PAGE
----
Upon arrival at your destination, park wherever you can find a spot in the adjacent boat yard and scamper down the hill to your destination. Picnic tables seating 100 on the waterside verandahs flanking the restaurant are popular in fair weather, while the 80-seat indoor space features wind resistant insulated glass siding on three sides of the building. A clever design, similar to a garage door, allows the doors to be adjusted according to the weather.
We have enjoyed visiting The Point numerous times and in all seasons. With the restaurant’s “first come: first served” policy, expect a wait that can be smoothed by a libation at the bar. There’s not a bad seat in the house, where every table has a water view. A collection of photos decorate the back wall, telling the story of Maryland’s seafood industry. Décor is nautical, the mood super-casual, and the overall ambiance friendly for families, date-nighters, girls-night- outers, and everyone else looking for some first-rate seafood or one of the best burgers around.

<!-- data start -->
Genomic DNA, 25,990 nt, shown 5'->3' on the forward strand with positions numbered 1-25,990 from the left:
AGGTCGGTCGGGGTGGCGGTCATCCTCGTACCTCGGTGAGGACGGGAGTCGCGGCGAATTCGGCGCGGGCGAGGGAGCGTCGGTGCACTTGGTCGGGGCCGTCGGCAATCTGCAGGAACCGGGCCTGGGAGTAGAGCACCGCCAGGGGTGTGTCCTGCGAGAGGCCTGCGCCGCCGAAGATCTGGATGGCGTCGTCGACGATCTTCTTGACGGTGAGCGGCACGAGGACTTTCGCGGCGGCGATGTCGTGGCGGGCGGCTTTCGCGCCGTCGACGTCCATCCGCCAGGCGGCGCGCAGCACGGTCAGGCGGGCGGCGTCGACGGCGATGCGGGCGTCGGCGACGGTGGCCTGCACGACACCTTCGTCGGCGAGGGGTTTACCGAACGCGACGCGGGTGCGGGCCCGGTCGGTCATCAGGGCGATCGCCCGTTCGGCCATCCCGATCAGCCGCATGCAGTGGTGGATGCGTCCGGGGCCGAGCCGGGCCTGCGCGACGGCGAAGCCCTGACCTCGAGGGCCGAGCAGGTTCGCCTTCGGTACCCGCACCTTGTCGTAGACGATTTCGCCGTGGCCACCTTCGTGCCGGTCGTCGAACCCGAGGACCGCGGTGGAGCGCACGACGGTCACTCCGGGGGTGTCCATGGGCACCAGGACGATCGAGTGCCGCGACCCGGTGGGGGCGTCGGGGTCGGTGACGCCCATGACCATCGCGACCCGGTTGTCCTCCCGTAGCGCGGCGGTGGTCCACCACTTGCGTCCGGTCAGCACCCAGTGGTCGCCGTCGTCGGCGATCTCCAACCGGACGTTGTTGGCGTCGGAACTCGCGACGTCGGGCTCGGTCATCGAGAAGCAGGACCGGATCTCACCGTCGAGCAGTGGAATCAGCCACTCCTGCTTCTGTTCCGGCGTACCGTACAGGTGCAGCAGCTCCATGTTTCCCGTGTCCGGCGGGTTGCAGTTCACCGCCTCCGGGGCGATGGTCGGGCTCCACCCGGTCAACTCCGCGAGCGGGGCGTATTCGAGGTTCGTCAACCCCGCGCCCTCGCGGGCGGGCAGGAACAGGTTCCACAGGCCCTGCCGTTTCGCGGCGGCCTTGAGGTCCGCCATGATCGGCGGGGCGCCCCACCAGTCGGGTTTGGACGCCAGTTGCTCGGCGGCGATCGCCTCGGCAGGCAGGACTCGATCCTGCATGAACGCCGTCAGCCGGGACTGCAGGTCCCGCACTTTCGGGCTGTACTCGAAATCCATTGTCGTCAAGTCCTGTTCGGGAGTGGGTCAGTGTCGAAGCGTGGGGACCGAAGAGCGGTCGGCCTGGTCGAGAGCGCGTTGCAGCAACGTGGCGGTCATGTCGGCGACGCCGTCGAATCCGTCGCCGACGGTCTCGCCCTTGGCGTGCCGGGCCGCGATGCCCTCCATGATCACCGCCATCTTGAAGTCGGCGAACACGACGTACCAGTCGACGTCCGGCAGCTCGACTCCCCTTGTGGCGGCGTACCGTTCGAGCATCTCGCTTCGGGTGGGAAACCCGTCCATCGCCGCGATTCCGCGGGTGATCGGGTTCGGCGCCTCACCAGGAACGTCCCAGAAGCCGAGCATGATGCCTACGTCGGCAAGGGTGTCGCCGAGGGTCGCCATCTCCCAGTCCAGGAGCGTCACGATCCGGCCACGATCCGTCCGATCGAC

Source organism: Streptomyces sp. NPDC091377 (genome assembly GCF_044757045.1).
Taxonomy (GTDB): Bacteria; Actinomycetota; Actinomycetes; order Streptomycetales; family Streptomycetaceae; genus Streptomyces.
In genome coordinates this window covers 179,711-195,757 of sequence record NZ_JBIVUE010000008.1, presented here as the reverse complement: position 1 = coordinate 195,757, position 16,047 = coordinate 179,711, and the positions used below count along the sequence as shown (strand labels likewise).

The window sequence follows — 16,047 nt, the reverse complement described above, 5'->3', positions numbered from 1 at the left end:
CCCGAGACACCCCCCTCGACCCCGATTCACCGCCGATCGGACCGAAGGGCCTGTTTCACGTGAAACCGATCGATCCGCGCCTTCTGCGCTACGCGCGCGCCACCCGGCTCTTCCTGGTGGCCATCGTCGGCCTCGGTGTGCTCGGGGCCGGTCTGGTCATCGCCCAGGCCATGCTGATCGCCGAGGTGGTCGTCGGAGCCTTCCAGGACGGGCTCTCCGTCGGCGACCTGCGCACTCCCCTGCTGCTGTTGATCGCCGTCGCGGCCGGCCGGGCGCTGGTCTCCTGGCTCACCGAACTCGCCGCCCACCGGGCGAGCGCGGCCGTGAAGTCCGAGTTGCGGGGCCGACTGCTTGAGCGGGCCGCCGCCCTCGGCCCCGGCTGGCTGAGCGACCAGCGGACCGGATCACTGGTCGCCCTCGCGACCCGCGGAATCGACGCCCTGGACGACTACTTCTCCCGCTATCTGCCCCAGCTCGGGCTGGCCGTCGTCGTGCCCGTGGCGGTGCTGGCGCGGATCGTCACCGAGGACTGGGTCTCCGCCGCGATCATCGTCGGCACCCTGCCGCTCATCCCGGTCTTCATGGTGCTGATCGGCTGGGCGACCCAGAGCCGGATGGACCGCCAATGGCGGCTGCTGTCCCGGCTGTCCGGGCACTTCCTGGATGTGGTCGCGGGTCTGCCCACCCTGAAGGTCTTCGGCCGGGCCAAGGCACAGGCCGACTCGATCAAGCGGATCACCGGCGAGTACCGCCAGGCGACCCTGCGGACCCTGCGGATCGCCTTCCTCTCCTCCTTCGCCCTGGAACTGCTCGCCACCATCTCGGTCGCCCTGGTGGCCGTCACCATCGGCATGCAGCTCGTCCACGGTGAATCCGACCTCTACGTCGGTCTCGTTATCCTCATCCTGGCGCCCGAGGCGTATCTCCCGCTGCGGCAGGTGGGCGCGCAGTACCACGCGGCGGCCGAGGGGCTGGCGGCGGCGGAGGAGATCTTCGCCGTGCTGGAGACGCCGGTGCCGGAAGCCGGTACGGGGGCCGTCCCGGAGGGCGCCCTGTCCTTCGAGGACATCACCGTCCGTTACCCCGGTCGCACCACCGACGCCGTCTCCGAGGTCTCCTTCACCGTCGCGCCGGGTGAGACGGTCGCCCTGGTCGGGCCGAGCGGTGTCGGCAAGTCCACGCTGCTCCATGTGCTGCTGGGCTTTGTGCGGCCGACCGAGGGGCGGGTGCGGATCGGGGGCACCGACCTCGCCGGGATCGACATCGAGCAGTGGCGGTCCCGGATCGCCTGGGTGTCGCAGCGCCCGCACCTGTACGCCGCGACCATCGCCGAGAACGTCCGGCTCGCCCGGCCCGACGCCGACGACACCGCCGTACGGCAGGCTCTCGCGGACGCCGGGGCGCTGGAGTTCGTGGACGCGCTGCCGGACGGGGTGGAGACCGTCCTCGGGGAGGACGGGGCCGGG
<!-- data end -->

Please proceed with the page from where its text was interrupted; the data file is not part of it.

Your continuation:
At this time of year (we visited in March) the menu includes mussels, shrimp, oysters, clams as well as Maryland crabs, most from the Wye and Chester rivers. A huge blackboard suspended from the ceiling lists sizes and market prices for hard shells—steamed when they are ordered and served on tables covered with brown paper. Jones takes pride in his traditional menu, adding his own twists to seared scallops by bedding them on creamy grits studded with shards of green apple, lardons of bacon, scallions, and dried cranberries. Applause. That same evening was also a super-busy Wednesday night, when a lot of folks come to take advantage of half-price bottles of wine and the kitchen was operating at full tilt—a challenge, when most everything is made to order, including salads which are reliably fresh, and never over-dressed.